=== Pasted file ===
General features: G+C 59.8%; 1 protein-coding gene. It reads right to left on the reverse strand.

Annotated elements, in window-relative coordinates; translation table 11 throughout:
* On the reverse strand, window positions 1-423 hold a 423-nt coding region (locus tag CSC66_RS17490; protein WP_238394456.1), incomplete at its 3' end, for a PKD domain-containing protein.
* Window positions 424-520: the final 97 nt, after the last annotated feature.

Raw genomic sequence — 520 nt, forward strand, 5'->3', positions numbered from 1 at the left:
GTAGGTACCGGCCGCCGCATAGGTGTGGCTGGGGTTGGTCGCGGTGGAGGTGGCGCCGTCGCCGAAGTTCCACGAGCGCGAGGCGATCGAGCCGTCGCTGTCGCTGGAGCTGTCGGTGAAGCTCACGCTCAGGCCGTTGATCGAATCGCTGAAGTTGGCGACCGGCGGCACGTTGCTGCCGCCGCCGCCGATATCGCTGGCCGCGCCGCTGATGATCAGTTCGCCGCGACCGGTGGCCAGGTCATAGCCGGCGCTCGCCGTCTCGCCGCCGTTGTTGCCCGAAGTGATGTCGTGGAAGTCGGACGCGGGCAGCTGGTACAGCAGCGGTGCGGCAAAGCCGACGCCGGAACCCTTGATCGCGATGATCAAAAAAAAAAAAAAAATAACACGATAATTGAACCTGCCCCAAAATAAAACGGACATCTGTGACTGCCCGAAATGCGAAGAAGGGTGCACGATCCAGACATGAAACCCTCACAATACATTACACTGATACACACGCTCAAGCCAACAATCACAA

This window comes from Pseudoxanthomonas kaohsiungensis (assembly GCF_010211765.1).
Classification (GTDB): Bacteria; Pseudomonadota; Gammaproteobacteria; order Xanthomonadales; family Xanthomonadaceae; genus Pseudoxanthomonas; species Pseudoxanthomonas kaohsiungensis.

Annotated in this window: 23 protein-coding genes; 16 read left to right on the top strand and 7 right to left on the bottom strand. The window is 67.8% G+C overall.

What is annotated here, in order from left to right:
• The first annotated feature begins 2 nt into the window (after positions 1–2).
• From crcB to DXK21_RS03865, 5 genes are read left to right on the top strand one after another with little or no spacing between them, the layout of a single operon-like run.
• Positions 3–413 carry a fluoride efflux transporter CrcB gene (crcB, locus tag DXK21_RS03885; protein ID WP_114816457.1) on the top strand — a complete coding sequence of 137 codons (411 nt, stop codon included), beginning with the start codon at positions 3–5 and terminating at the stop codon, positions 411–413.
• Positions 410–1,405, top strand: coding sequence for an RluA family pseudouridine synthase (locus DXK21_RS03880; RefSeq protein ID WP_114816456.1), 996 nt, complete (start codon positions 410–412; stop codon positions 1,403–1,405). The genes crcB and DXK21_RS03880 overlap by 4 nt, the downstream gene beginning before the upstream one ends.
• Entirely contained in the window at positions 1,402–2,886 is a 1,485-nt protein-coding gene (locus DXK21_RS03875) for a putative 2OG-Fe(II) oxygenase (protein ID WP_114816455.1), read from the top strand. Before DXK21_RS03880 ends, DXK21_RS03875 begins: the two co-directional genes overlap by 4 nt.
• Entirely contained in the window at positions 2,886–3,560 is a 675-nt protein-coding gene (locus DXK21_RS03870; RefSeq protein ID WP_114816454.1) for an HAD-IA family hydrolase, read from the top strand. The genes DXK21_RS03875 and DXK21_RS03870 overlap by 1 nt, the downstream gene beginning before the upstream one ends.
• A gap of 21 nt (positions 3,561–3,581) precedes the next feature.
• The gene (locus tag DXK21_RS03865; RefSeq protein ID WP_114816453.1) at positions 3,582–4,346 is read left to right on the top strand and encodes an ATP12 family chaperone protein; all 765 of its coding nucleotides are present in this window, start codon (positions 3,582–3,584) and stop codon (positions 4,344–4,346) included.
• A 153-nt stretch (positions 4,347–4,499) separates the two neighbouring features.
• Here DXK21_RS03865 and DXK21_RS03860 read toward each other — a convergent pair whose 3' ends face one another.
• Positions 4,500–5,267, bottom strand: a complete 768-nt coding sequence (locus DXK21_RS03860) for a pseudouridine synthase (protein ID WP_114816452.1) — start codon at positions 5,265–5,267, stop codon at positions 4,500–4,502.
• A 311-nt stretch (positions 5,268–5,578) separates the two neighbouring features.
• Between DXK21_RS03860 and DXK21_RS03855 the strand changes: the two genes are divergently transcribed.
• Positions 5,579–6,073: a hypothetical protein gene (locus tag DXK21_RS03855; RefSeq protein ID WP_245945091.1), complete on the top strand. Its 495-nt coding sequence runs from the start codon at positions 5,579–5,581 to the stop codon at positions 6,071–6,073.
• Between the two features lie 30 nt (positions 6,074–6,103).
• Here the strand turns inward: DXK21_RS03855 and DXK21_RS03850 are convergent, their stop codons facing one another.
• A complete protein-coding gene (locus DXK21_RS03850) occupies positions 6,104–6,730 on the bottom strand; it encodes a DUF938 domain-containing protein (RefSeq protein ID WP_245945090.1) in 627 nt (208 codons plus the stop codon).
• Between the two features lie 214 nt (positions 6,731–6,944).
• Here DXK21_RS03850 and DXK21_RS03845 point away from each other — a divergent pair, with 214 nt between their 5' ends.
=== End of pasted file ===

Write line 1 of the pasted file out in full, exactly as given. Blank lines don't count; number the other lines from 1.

General features: G+C 59.8%; 1 protein-coding gene. It reads right to left on the reverse strand.